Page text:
Ponca Trail of Tears Spiritual Camp Protecting Land from Keystone Pipeline
Ponca Trail of Tears Spiritual Camp
Descendants of the Ponca Tribe will host a Spiritual Camp in Nebraska from Nov. 8-11, to draw the line against the Keystone XL pipeline's potential destruction and disrespect to the sacred sites along the Trail of Tears of the Ponca Nation.
Invited are descendants of the Ponca Tribe and all allies who wish to preserve the significant history of this sacred site against tarsands development. All faiths are invited to come pray with the Ponca descendants and allies for the preservation of Mother Earth for four days during this spiritual camp. The sacred fire will be lit at 2:00 p.m. on Friday and burn until sunrise on Monday. The spiritual camp is hosted by Ponca Tribal families, Brave Heart Society, Oceti Sakowin supporters, the Cowboy and Indian Alliance, and Bold Nebraska. More information also available at ProtectTheSacred.org.
Visitors are welcome to camp overnight at the spiritual camp, on land near Neligh, Nebraska on the KXL pipeline route. (Many thanks to Art and Helen Tanderup for graciously offering their land for the camp.) There are also nearby accommodations that include the Delux Motel (402-887-4628) and West Hill View Motel (402-887-4186), and additional options in Norfolk, NE about 40 miles away. If you're unable to join us this time, other Spiritual Camps will rise up in November, December & possibly January, hosted by the Sicangu (Rosebud); Ihanktonwan (Yankton); and Minneconju (Cheyenne River).
Please use the form below to register to attend the Spiritual Camp. The exact location will be provided by email to those who complete the registration form. For any questions, contact Faith Spotted Eagle at email@example.com or (605) 481-0416.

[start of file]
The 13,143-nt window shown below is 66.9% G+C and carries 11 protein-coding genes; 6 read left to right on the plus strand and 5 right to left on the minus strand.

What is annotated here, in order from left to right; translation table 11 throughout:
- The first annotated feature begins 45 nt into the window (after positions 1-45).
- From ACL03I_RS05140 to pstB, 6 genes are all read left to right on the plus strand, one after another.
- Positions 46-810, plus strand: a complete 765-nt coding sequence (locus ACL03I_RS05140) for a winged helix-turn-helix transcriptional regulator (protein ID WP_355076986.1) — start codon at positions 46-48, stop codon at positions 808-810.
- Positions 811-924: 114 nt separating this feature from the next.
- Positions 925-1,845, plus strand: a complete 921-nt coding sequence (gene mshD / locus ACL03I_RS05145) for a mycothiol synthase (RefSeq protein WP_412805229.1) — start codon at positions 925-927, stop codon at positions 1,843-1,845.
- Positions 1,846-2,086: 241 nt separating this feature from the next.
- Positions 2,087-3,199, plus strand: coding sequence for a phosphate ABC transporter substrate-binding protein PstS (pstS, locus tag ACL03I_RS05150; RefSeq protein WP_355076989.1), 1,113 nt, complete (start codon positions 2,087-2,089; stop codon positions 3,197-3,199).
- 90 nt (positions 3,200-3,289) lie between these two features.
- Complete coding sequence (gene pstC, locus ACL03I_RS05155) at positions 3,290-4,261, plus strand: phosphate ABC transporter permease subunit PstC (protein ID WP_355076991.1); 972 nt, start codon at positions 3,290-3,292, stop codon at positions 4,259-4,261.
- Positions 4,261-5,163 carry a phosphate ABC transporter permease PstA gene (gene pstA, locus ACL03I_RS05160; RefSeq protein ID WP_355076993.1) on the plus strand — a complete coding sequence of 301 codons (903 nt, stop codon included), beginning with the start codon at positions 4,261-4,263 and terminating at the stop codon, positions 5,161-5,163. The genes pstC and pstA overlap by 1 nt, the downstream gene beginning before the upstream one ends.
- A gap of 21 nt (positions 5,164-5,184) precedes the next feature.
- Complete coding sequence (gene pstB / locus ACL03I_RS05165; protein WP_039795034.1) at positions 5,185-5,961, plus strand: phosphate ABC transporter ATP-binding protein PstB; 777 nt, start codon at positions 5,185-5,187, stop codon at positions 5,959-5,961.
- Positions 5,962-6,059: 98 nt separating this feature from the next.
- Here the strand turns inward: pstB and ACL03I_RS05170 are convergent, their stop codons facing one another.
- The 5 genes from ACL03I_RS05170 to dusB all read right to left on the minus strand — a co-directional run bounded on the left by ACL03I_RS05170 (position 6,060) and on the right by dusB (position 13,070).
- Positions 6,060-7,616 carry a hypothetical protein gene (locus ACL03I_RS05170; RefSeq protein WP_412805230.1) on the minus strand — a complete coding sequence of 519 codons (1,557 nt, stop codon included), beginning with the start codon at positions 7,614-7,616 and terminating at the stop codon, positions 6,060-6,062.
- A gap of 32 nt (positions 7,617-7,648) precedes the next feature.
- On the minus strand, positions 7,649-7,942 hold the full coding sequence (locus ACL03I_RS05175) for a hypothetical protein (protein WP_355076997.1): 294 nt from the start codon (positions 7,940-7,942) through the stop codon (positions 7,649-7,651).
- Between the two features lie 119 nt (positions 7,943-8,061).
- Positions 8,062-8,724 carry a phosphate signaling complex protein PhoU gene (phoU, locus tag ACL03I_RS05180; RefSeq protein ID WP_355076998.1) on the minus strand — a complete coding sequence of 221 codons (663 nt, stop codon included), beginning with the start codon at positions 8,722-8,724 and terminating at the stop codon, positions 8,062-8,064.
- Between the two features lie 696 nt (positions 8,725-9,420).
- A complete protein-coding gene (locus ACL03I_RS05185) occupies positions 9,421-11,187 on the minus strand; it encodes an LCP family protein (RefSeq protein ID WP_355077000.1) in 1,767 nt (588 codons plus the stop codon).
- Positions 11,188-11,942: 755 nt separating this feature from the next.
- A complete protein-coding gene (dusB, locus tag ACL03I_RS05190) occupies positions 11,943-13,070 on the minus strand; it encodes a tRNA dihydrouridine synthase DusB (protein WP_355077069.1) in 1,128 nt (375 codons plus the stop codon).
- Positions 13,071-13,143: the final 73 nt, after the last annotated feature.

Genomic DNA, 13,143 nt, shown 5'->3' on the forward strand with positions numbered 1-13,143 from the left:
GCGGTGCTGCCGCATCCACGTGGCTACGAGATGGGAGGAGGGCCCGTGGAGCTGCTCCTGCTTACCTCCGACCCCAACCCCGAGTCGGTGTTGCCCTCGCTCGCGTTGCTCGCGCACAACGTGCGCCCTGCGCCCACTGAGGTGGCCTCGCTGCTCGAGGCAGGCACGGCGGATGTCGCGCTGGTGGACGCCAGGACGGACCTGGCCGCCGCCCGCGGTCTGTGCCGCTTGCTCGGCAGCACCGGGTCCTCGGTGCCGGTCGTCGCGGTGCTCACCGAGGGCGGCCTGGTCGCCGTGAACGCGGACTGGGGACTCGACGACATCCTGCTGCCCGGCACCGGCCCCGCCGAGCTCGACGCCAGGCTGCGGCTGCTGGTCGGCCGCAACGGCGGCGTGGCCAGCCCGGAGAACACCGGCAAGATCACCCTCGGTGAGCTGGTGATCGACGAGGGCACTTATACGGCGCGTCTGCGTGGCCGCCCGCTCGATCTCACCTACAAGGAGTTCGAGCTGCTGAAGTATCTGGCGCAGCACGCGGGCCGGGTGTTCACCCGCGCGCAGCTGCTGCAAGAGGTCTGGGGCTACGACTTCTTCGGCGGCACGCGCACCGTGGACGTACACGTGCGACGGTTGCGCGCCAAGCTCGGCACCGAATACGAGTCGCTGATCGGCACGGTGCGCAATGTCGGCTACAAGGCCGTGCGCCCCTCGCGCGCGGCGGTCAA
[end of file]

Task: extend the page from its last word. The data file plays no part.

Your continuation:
PONCA TRAIL OF TEARS SPIRITUAL CAMP November 8-11, Neligh, Nebraska
1:00 p.m. — Welcome visitors, tribes, ranchers. Share stories of the land all afternoon.
EVENING: Shared dinner at ranchers conference in O'Neill, NE.
SUNDAY, NOV. 10
12:00 p.m. — Communal meal.
AFTERNOON: Speakers to include spiritual leaders, tribal leaders, ranchers & allies. Prayer Ceremony for Mother Earth.
EVENING: Communal meal.
MONDAY, NOV. 11
SUNRISE: Close of fire, sending prayers to Mother Earth for protection of the land from the tarsands, Keystone XL and destruction.
In response to the rising tide of tribal and landowner opposition to the Keystone XL pipeline, which is slated to destructively cut through numerous sacred sites and compromise the safety of land and water for all citizens, several tribes and allies of the Ponca Nation will participate in a Spiritual Camp on the Ponca Trail of Tears near Neligh, Nebraska on Nov. 8-11, 2013. The State Department and the Nebraska DEQ reports failed to study the impacts and risks of the pipeline to this culturally significant area.
The Keystone XL pipeline cuts a swatch through the historic Ponca Trail of Tears — the forced migration route for the Southern Ponca who were exiled from their homelands in Northern Nebraska during the 1800s. The famous Ponca leader who challenged the government and eventually returned to his homelands was Chief Standing Bear, now buried near Niobrara.
With this new erosion of tribal rights, this time at the hands of a foreign company, tribal families are saying "enough." The entire KXL pipeline path cuts through Treaty and aboriginal lands without respect to water rights, sacred sites, and threats to the environment. Landowners feel the same way, their scared land and water is being taken against their will. The Ponca Spiritual Camp — the first of four tribal spiritual camps scheduled for the fall and winter of 2013 — will send a strong message to President Obama, Congress and TransCanada that this pipeline and tarsands development will not be allowed, is not wanted and is not in our national interest.
The Ponca Trail of Tears Spiritual Camp is hosted by Ponca Tribal families, Brave Heart Society, Oceti Sakowin tribes, the Cowboy and Indian Alliance, and Bold Nebraska.
Censored News is published by Brenda Norrell. Since 2006, Censored News has received more than 20 million pageviews. As a collective of writers, photographers and broadcasters, we publish news of Indigenous Peoples and human rights. Contact publisher Brenda Norrell: firstname.lastname@example.org